My place at Dartington on the choreography degree was organised and secured for me by my social worker and Graham Greene the disability officer at Dartington. I had requested Dartington after looking through numerous prospectuses; Dartington’s prospectus was the only one that I could not put down. All the other prospectuses contained pictures of dancers on stage and in studios; where as the main photo for the choreography degree at Dartington were dancers in a pit outside covered in mud. Before applying for degrees, I had only one formal year of dance training, training gifted to me by my local community mental health team. I had danced on my own every day of my life since a small child and when I was placed under home treatment it was the only thing I had any motivation for; not eating or washing, but dancing. The dancing I had undertaken on my own had no resemblance to any formal dance discipline. Within me was this constant need to express with my body for here I found the ‘space’ to roam and breathe. This background was not prime candidacy for many educational or conservatoire institutions, but Dartington, the only place I really wanted to go, accepted me. Acceptance as you are is integral to anyone’s psychological development and when encountered for the first time it is potent and poignant. Dartington with its existence as both an abstract ‘space’, and the physical reality of being an actual ‘place’ allowed room for many of us who fell outside of the general prescribed guidelines and confines of our educational system. The breath it held created the possibility of moving beyond such structures as grading and the ‘normal’ routes into higher education; Dartington, with its simultaneous existence as both ‘space’ and ‘place’ had the ability to see the potential in ‘something else’.
This allowance for simultaneous existence is a scarcity in our western world and when encountered by those of us who flourished there, a disconnection when outside of it developed. Frequent comments I remember from myself and numerous others would express how we forgot what the world was like outside of Dartington, a sense of not belonging and a longing to return to Dartington after periods of absence. With the transition to Falmouth for many, there was an escalation of these sentiments, verbally and inside of us, a refusal to accept the change of our circumstances combined with a sensation of being outsiders. To become an outsider after a long time in an environment where outside and inside melt together, eradicating their binary existence so they become redundant labels is uncomfortable, a pair of shoes you thought you would never have to wear again. Many of us felt Falmouth had bought Dartington not brought Dartington to Falmouth. The legacy of a predecessor imbued with knowledge and a unique ethos was unacknowledged, a legacy of law, of financial gain and property had transpired in its place, ‘place’ minus ‘space’. The transition became an economically motivated selective inheritance. Dartington became a selling point for a new capital adventure, Falmouth’s brand new Performance Art Centre. There were fewer studios and more students. A separation from the rest of the University and its other courses existed in sharp contrast to the fluidity of interaction between disciplines at Dartington. Layers of bureaucratic rules not encountered at Dartington that felt like strait jackets. For example, I was part of a group of students who arrived early, as we were part of a dance commission for the Performing Arts Centre opening ceremony. During rehearsals with our Dartington innocence, we tried to dance in Falmouth’s library, and they herded us up and escorted us from the building. I remember one of the disgruntled librarians saying ‘you are not at Dartington now, your behaviour is unacceptable’ and internally I cried. Several years later at another ceremony at the Performance Centre, the opening ceremony for our graduating year’s festival, I realised Dartington was no longer present within its walls. The opening performance was to a musical number with girls in fishnets and hot pants straddling chairs followed by a display from the cheerleading squad. Exiting afterwards many of us shared knowing looks of grief and dismay. That year was the last year where this event held any resemblance to the Dartington end of year festival, the following year the festival became combined with assessment; celebration replaced with evaluation.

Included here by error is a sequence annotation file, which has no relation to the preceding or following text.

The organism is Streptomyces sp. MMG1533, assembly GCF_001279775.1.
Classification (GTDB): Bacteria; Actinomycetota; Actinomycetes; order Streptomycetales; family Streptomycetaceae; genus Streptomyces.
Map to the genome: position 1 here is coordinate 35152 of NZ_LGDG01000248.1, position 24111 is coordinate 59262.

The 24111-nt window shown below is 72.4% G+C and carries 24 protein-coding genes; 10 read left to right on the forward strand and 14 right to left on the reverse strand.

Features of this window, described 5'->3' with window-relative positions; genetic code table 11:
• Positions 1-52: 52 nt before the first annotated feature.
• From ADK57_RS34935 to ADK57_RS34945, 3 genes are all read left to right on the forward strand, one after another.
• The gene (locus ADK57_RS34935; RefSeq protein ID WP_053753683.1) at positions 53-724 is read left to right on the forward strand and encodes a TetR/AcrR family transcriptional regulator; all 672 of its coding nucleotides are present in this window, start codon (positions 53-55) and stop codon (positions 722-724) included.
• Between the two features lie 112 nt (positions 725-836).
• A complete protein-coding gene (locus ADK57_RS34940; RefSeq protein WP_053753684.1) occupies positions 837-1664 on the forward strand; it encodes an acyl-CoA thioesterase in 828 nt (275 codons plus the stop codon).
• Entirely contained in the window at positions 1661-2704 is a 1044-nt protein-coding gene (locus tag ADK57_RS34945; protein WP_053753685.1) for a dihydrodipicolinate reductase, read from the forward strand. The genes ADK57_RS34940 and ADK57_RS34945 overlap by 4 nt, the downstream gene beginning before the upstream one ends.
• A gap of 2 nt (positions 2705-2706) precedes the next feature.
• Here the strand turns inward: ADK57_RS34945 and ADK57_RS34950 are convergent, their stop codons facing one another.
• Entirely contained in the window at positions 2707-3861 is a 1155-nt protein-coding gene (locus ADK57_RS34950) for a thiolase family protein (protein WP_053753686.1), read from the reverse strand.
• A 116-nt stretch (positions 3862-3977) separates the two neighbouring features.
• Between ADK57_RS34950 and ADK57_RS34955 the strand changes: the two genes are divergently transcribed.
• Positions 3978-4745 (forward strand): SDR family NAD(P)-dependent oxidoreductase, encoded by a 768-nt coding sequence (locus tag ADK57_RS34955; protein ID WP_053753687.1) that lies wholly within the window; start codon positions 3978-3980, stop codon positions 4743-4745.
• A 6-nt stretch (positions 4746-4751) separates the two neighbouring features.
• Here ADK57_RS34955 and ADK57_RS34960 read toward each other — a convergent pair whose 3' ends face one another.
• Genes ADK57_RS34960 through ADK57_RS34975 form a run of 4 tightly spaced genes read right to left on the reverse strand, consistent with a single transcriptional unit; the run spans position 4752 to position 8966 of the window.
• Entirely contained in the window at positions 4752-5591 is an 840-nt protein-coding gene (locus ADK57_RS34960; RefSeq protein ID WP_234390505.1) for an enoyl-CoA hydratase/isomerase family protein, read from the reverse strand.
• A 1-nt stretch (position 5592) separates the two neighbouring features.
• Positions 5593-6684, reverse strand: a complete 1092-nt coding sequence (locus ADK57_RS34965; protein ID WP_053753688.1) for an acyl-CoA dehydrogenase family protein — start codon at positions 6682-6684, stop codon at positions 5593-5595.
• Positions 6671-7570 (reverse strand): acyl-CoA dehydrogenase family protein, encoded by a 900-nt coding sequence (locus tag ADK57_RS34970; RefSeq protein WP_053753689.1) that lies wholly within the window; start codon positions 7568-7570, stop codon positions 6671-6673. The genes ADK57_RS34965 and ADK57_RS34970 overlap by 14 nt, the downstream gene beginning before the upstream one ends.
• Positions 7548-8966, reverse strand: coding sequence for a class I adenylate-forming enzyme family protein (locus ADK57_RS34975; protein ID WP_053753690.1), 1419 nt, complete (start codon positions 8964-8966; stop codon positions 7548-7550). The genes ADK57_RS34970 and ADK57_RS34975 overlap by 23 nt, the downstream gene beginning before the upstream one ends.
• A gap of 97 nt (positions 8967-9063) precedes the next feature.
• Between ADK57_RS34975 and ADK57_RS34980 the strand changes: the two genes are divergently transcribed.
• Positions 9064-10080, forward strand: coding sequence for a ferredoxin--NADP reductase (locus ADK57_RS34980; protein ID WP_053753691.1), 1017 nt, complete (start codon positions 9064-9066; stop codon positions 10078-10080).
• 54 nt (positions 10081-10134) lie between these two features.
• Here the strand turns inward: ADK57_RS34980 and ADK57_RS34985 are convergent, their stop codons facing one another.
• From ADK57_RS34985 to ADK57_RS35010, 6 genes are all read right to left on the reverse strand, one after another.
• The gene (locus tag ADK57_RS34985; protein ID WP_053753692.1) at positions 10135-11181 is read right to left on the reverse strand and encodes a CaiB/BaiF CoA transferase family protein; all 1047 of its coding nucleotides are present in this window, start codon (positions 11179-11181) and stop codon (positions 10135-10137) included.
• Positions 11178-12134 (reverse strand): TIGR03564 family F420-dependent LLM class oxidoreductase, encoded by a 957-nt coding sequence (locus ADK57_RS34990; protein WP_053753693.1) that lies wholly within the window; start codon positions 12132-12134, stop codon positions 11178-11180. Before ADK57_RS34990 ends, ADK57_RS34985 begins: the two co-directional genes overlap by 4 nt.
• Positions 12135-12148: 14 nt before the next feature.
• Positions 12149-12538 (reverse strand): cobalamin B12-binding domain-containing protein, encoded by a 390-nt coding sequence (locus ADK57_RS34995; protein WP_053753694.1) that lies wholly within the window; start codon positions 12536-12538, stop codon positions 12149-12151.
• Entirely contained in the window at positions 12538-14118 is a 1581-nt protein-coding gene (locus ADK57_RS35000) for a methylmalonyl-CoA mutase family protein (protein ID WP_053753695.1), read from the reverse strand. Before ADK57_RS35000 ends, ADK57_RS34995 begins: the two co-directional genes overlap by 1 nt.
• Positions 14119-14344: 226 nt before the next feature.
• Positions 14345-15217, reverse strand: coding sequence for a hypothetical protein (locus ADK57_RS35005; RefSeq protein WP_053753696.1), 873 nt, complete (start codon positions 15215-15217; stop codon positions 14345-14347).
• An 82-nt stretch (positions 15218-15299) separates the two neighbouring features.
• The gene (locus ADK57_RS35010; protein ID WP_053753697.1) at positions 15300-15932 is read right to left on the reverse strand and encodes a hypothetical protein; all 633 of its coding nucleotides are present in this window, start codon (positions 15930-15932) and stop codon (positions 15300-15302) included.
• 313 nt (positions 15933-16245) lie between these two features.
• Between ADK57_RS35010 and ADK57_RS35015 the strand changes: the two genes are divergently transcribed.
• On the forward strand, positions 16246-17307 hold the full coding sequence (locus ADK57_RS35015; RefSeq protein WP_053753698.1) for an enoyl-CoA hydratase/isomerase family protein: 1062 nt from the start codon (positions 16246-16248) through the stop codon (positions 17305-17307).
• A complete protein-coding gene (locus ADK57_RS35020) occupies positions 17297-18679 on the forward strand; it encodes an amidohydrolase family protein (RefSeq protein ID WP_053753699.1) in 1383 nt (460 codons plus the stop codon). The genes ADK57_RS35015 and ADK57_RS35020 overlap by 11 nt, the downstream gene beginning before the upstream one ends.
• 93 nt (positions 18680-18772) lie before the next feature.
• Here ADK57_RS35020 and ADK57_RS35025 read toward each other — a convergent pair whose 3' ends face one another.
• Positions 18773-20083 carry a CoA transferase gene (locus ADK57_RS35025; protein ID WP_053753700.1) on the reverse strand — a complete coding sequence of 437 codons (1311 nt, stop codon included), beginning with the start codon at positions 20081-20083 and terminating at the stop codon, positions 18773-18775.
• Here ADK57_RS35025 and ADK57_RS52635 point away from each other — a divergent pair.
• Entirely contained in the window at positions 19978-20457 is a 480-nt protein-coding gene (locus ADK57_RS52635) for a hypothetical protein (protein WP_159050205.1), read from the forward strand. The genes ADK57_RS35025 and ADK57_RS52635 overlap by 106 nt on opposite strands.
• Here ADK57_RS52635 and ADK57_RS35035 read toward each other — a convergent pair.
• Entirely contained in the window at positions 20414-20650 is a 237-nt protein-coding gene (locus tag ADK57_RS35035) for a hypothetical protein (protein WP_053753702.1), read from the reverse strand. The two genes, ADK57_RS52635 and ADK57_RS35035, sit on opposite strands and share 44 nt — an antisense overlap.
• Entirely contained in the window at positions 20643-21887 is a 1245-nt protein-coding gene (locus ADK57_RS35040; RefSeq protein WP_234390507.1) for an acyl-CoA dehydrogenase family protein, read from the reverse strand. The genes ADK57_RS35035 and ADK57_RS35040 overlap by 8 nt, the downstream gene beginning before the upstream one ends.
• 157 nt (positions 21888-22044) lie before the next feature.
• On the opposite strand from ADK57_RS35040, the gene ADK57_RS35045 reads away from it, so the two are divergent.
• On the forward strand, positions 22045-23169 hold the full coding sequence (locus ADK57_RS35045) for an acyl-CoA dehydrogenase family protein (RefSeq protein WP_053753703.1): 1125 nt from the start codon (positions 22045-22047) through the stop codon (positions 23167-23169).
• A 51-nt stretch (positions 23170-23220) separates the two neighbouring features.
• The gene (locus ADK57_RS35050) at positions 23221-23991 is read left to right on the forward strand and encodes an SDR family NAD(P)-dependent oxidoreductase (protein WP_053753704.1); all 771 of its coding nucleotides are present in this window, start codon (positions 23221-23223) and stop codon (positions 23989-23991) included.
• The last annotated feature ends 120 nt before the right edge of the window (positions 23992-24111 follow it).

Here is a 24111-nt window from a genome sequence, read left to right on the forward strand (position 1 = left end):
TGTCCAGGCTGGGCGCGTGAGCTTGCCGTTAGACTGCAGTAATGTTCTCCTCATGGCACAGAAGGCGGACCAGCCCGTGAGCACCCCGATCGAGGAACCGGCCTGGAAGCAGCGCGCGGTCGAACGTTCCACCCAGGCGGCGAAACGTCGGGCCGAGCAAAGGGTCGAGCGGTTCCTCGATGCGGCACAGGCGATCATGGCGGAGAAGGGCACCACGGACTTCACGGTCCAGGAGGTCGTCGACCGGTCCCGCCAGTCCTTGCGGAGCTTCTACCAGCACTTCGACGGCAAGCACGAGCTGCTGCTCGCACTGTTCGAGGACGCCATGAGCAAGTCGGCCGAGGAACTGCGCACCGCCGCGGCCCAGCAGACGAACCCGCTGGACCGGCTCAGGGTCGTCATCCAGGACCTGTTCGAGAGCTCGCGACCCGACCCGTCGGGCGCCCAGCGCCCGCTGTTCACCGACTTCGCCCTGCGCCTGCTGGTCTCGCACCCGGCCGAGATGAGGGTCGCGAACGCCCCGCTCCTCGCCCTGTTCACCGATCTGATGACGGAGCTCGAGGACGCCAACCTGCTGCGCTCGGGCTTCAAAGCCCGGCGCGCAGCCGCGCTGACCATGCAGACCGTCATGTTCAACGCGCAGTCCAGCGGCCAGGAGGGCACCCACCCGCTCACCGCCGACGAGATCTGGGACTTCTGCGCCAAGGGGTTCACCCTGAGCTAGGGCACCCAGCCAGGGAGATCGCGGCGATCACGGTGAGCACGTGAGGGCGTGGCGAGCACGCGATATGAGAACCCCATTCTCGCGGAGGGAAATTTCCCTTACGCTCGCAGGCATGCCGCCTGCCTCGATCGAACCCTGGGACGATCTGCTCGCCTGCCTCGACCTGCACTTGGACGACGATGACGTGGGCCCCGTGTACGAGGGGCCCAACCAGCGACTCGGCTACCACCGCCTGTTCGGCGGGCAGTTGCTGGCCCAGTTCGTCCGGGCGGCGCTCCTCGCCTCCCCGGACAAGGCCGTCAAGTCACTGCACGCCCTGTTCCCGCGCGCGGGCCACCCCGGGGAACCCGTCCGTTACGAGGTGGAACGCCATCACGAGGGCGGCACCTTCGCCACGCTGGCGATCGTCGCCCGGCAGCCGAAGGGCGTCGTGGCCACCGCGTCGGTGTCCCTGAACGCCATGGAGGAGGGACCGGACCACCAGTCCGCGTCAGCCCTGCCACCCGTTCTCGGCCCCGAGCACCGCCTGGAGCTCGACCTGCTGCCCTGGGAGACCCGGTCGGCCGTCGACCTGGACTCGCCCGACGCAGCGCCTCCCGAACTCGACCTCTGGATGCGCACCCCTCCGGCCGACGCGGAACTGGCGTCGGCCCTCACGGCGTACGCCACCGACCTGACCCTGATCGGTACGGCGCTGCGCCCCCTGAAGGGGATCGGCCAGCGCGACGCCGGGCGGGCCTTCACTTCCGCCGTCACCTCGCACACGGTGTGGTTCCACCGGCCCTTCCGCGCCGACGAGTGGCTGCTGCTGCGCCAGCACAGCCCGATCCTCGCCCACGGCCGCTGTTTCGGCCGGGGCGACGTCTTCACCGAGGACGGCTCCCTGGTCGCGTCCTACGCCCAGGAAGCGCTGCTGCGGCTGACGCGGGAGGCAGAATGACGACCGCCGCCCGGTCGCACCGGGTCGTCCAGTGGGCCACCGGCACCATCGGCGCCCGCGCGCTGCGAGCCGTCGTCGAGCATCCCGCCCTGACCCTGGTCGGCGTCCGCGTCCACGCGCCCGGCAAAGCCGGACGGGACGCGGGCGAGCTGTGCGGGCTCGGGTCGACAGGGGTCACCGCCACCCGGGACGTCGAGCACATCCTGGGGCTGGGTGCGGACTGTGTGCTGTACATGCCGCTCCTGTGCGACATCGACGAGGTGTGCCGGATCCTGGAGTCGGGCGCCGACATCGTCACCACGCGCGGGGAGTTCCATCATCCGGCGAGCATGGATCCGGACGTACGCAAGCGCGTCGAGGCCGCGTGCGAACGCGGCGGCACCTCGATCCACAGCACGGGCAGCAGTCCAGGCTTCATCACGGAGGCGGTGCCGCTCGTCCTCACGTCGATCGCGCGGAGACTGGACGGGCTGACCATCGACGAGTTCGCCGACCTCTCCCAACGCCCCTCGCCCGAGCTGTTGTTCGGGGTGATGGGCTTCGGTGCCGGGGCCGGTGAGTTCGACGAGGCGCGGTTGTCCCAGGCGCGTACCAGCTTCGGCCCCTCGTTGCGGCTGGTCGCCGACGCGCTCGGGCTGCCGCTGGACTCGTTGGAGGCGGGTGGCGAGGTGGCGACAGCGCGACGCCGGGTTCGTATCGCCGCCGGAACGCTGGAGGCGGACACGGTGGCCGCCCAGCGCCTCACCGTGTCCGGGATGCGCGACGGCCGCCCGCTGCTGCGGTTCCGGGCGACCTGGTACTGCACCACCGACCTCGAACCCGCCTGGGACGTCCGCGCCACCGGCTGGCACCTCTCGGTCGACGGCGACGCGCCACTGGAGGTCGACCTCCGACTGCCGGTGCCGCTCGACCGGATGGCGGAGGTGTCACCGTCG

In hindsight, there was a sensation that our previous reality was transitioning to a ‘poetic image’ or ‘daydream’, something I like others fought with our refusal to embrace this unwanted change. The philosopher Gaston Bachelard when discussing the concept of ‘the poetic image’ says that it is “a sudden salience on the surface of the psyche.” This emergence defies explanation and process, to try to tie down and cement ‘the poetic image’, detracts from its “essential psychic actuality” (1958: I). That through the ‘poetic image’ and ‘the daydream’ we can find ‘space’ and the seeds of the creative. “In its countless alveoli space contains compressed time. That is what space is for” (1958:8). When I moved to Falmouth, my mind refused this transition for I felt as if I had lost the acceptance I had found and a great love affair had ended. What I now understand is that is via the change to the ‘poetic image’ or ‘daydream’, the simultaneously ‘space’ and ‘place’ of Dartington now exists inside me and resonates throughout my artistic practice. I can never lose Dartington and its welcoming of me and all I gained there for it now resides resolutely in my psyche. The grief however is still there, a grief for those I do not know who will now not receive Dartington and its gifts.